The Municipality of Murrysville is within the Franklin Regional School District. The district operates five schools: three elementary (Sloan, Heritage, Newlonsburg), Franklin Regional Middle School, and Franklin Regional High School, with Dr. Gennaro Piraino  as the district's superintendent. The district's high school boasts a graduation rate of 99.3% compared to the national average for public high schools of 82%  and is ranked #213 in Newsweek's 2016 "America's Top High Schools". Private schools include Mother of Sorrows Catholic School.
- Julie Benz (born 1972), actress
- Jeremiah Burrell (1815–1856), Western Pennsylvania lawyer and judge
- Bobby Engram (born 1973), Seattle Seahawks wide receiver; San Francisco 49ers assistant offensive coordinator
- Eli Evankovich, PA House of Representatives, 54th District
- Tom Flynn, defensive back for Green Bay Packers and New York Giants
- Josiah Given (1828–1908) attorney, soldier and Supreme Court justice of Iowa
- Ken Macha, Milwaukee Brewers manager
- Robert Moose, Pittsburgh Pirates, pitcher 1967–1976
- Manu Narayan (born 1973), actor
- Candace Otto, Miss Pennsylvania 2003
- Maddie Ziegler (born 2002), dancer and actress 
- Mackenzie Ziegler (born 2004), dancer, singer, model and actress
The Haymaker Gas Well in Murrysville was the nation's first commercial natural gas well. For some time, it remained the largest commercial gas well in the world.
Since 1933, Murrysville has had a "tree sign" spelling out the word "Murrysville". The trees were landscaped to grow and form the letters by local Boy Scouts. The sign is situated on a large hill as one enters the Municipality from the Murrysville–Monroeville border, near U.S. Route 22. In 1947, the sign was featured in "Ripley's Believe It Or Not" as the world's largest arboreal sign. (It is no longer the world's largest, or even the largest in the country; "Luecke", near San Antonio, Texas, is much larger.) The "Y" in the Murrysville sign points to the Haymaker Gas Well.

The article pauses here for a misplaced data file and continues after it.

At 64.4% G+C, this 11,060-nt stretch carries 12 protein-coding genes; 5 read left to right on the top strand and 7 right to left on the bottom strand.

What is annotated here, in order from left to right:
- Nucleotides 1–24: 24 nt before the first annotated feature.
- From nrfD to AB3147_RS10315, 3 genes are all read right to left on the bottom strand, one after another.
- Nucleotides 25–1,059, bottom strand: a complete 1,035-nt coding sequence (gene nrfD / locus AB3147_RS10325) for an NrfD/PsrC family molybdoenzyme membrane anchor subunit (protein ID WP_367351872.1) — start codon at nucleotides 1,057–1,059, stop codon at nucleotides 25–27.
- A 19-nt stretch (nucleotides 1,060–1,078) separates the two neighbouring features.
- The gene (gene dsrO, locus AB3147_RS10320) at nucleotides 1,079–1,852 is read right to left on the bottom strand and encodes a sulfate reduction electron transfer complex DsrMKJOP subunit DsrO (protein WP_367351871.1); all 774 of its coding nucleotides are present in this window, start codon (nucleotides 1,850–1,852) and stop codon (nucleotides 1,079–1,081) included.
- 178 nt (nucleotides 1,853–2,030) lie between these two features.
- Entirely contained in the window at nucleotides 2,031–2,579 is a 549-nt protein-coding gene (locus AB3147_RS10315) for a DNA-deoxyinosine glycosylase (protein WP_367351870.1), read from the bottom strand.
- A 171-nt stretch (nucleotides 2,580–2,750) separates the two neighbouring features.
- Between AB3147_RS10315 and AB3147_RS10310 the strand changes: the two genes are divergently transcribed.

In 1977, Murrysville was designated the "Gateway to Westmoreland County" by Mayor Dollman in conjunction with the Chamber of Commerce. In 2012, community leaders upgraded sign and landscaping elaborately at the main entrance at the Allegheny / Westmoreland border featuring this designation. As is shown at the introduction of this page, the Gateway designation is featured on the official Seal of the Municipality.
- "2017 U.S. Gazetteer Files". United States Census Bureau. Retrieved Mar 24, 2019.
- "Population and Housing Unit Estimates". Retrieved July 30, 2019.
- Population Estimates Boundary Changes Archived 2006-02-06 at the Wayback Machine, United States Census Bureau, 2007-07-01. Accessed 2008-11-06.
- "US Gazetteer files: 2010, 2000, and 1990". United States Census Bureau. 2011-02-12. Retrieved 2011-04-23.
- "Murrysville: United States". Geographical names. Retrieved 2014-04-09.
- "Welcome from the Mayor". The Municipality of Murrysville. Retrieved 2018-02-01.
- Murrysville Council Archived 2012-05-12 at the Wayback Machine
- "American FactFinder". United States Census Bureau. Archived from the original on 2013-09-11. Retrieved 2008-01-31.
- "Land Patterns" (PDF). Municipality of Murrysville. Archived from the original (PDF) on August 8, 2004. Retrieved 2007-10-26.
- "About Murrysville". Municipality of Murrysville. Archived from the original on 2013-11-02. Retrieved 2011-03-09.
- "Office of the Superintendent - Franklin Regional School District". www.franklinregional.k12.pa.us. Retrieved 21 April 2018.
- http://www.ed.gov/news/press-releases/us-high-school-graduation-rate-hits-new-record-high-0 U.S. High School Graduation Rate Hits New Record High | US Department of Education
- http://www.newsweek.com/high-schools/americas-top-high-schools-2016 America's Top High Schools 2016 | Newsweek
- Rouvalis, Christina (October 21, 2013). "Inside the 'Dance Moms' Empire". Pittsburgh Magazine. Retrieved May 21, 2017.
- Cleary, Caitlin (2005-06-06). "Murrysville landmark is fading from view". Pittsburgh Post-Gazette.
- Municipality website
- Murrysville's official Community Magazine
- Murrysville Economic and Community Development Corporation
- The Murrysville Star
- Murrysville Business Directory
- News articles about the Murrysville tree sign and efforts to restore it: Pittsburgh Post-Gazette, February 16, 2006
- Penn-Franklin News, based in Murrysville